Longtime police chief retires

Jody Lenahan to leave Hayden department after 32 years of service

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Hayden Police Chief Jody Lenahan announced he is retiring from the police department after 32 years of service.

— Longtime Hayden police Chief Jody Lenahan has announced his retirement effective Oct. 6.

"It was just time for me to leave," Lenahan said Friday. He has been Hayden's police chief for 27 years and was an officer five years before his promotion.

On Thursday, the Hayden Town Board met in executive session with Lenahan and Town Manager Russ Martin. After the closed-session meeting, Len-

ahan offered his retirement notice, which was then accepted by the three Town Board members who attended the meeting. Because the meeting was held in executive session, town officials refused to reveal what was discussed.

Lenahan said Friday there were a few factors that led to his decision. For one, he said the job has become too stressful.

"I've been wondering if I could keep it up," Lenahan said. "I could, but I don't know if it's worth the stress."

To prove his point, Lenahan unclipped his pager from his belt Friday - the pager he has programmed to go off four times a day to signal when he has to go to Yampa Valley Regional Airport to help with security for departing flights.

"You see this pager?" Lenahan asked. "It's stressful."

With heightened security levels at U.S. airports, an armed law enforcement officer has to be present when passengers are being screened. Lenahan said he spends a good part of his workdays at the airport. Sometimes he is the only officer on duty, and the situation at the airport is straining the department, he said. Lenahan said the situation will only worsen if the heightened security continues into the ski season.

Lenahan, 57, was a Hayden officer for five years before becoming chief.

"I was one of the youngest chiefs in the state, and now I'm one of the oldest," he said.

Lenahan was hoping to get a new police station built under his leadership, but absent that, he said he is proud of his accomplishments, which include training 10 reserve officers in the 1995 "Hayden Police Academy," and training more than 20 police officers overall. He also received the Governor's Citation for Heroism in July 1975 after he was shot. An 11-year-old boy shot him in the stomach with a .22-calibar rifle, and the bullet narrowly missed his heart. He also was hit in the leg. The 11-year-old and two other minors involved in the incident were taken into custody without Lenahan having to fire his gun.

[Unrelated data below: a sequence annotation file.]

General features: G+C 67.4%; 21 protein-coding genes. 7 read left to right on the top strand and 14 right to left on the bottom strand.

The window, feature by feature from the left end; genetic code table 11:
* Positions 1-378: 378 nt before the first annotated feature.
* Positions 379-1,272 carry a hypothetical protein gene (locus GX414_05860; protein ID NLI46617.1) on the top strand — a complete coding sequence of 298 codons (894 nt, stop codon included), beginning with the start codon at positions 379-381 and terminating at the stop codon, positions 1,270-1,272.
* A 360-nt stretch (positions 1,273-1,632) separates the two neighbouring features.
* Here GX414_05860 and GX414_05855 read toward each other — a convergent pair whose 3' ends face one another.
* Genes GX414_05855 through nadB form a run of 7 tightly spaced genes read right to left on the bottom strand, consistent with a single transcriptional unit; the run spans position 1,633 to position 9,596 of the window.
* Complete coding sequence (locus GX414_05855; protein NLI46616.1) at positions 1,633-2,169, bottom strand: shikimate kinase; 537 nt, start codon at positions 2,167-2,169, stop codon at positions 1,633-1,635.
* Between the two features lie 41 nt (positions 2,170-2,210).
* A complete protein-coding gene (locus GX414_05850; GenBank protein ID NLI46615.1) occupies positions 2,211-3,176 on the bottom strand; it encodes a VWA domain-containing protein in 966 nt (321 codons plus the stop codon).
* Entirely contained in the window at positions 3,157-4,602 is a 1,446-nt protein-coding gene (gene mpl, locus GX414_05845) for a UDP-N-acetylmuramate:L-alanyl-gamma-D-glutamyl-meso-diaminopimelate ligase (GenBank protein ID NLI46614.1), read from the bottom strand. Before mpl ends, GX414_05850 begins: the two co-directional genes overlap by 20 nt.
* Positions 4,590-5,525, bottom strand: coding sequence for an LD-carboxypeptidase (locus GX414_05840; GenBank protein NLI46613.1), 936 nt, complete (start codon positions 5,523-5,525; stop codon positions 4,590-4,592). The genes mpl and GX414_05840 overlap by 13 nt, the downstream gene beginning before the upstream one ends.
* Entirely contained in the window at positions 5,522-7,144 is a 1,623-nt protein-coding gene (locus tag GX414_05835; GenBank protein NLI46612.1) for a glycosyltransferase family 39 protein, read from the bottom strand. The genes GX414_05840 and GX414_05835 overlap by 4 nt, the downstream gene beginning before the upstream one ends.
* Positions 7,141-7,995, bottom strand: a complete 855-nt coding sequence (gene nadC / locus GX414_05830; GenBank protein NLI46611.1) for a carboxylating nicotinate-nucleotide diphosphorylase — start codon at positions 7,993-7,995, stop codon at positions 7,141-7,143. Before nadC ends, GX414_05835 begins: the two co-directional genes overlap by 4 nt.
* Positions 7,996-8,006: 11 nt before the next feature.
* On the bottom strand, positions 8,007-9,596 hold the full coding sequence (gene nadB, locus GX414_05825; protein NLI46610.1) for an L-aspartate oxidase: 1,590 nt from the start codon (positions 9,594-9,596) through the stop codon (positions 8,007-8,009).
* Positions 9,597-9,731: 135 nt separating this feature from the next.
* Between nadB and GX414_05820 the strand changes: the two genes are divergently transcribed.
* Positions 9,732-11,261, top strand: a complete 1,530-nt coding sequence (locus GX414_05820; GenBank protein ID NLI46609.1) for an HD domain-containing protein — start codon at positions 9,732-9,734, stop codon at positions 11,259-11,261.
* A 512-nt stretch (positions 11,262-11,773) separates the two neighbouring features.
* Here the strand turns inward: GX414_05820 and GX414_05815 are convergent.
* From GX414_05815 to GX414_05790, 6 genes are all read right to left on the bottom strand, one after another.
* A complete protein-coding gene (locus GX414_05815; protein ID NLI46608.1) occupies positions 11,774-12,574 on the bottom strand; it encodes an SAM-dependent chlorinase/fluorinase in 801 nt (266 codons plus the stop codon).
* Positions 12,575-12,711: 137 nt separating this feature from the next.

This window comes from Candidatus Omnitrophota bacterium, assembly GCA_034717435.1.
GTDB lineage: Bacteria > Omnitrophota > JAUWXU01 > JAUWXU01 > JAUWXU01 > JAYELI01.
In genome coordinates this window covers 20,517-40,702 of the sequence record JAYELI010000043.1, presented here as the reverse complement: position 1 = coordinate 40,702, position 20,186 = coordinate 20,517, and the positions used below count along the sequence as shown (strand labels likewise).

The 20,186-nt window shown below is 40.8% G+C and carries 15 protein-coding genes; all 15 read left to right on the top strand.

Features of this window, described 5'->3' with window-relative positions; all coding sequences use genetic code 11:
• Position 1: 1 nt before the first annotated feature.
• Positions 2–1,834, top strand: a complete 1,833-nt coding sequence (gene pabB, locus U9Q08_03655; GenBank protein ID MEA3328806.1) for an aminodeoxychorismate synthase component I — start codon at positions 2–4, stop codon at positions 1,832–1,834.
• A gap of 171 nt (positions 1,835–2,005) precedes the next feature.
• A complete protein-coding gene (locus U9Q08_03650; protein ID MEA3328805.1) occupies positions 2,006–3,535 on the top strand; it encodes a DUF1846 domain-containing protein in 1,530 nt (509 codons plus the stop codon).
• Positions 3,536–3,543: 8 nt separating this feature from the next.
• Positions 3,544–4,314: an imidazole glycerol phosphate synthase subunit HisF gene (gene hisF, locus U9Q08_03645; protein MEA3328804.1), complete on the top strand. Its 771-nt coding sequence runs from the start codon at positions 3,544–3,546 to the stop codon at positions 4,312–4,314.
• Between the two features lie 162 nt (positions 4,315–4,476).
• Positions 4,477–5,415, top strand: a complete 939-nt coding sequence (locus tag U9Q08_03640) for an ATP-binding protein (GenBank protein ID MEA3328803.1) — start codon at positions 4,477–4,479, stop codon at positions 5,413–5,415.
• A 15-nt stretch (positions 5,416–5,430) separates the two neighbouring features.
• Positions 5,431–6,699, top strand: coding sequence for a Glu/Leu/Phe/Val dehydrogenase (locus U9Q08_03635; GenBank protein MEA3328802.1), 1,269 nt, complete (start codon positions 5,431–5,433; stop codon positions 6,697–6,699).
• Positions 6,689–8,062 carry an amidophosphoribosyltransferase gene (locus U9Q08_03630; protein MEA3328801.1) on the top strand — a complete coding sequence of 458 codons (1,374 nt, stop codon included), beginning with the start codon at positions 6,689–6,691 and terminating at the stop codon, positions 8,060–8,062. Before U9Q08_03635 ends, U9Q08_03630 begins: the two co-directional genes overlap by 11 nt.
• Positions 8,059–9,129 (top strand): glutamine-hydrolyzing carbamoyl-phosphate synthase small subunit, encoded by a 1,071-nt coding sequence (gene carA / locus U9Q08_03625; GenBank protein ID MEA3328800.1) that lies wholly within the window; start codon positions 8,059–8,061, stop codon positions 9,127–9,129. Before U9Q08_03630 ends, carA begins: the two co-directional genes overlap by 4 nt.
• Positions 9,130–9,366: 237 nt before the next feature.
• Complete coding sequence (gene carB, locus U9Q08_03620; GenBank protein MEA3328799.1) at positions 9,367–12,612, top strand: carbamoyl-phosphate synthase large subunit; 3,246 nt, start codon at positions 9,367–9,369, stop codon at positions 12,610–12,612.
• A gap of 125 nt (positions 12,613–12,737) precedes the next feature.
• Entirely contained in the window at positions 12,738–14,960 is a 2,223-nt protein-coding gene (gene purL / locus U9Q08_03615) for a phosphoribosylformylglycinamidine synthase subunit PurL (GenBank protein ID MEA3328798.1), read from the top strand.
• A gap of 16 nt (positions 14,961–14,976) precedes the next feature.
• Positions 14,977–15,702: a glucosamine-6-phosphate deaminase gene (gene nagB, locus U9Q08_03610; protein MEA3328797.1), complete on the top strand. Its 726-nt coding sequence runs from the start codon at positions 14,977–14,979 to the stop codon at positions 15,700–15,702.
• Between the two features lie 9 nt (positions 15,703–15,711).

"You just pray that even though you get into a situation like that, that you don't have to shoot," Lenahan said.

Although Lenahan is retiring from the police department, he plans to find a new job.

"I'm scared," he said. "I haven't looked for a job for 32 years."

He said he would like to stay in Hayden with his wife, Diane.

The town will start advertising for the position soon. The application deadline likely will be mid-October. The Hayden Town Board should be ready to interview candidates by the beginning of November. The new chief could take over in late November, Martin said.

"We appreciate Jody's years of service to the town of Hayden and wish the best for Jody and his family," Martin said in a news release.

Martin said the town has no plans to hire an interim chief for the period between Lenahan's departure and his successor's first day on the job. Officers on the force have been told they are welcome to apply for the position.

Lenahan said the biggest challenge for the next chief will be dealing with growth in Hayden. He said he always enjoyed knowing the residents of Hayden.

It is an important part of being a small-town police chief, and having that connection to the community will be difficult as more people move to Hayden, he said.

Hayden Mayor Joe Schmin-

key said the Town Board has not had a chance to talk about the qualities they are looking for in a new chief.

"I wish him well," Schminkey said. "We have to look at this as a positive situation and take a breath of fresh air and maybe hire a fresh face in the police department."

"The town needs to be grateful for a 32-year-old commitment in a high level stress position, and we thank Jody for his commitment to the town of Hayden," trustee Loraine Johnson said.

Comments

blongfx 8 years, 3 months ago

I heard they offered Jody a "tiny" severance package = to 3 mos unemployment to "keep his mouth shut" about what was really going on... they gave him an ultimatum.... He is not the only one who was treated this way... they "refused" to give him any personnel records to prove they did not take appropriate steps to remove him... he is supposed to sign an agreement to "keep his mouth shut" in order to receive this tiny severance.

Jody has been an awesome "peace officer" but now they want someone much tougher.... Tougher did not help save many of the young people and children in this town!

WHY are they allowed to print the only point of view.... WHY is Jody not allowed to speak the truth? WHERE IS THE EVIDENCE to support their kind of action?

Did anyone ask this town what they thought or what they wanted to see happen?

He receives an ultimatum for thanks for 32 years of great service to his community? What is wrong with this picture?

PLEASE ASK THE PEOPLE OF HAYDEN IF THEY AGREE WITH THE "REAL" WAY JODY WAS TREATED?

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cheesehead 8 years, 2 months ago

Yesterday I stopped in the slack jawed yokel hayden bar. when I suggested to one of the local goons that it sounds like Jody was asked to leave, I was called a steamboat idiot that has no idea what's going on. I guess the people of hayden feel he needed a closed door session to "retire", and severance packages just come with retirement. I drank my beer and left. they scared me.

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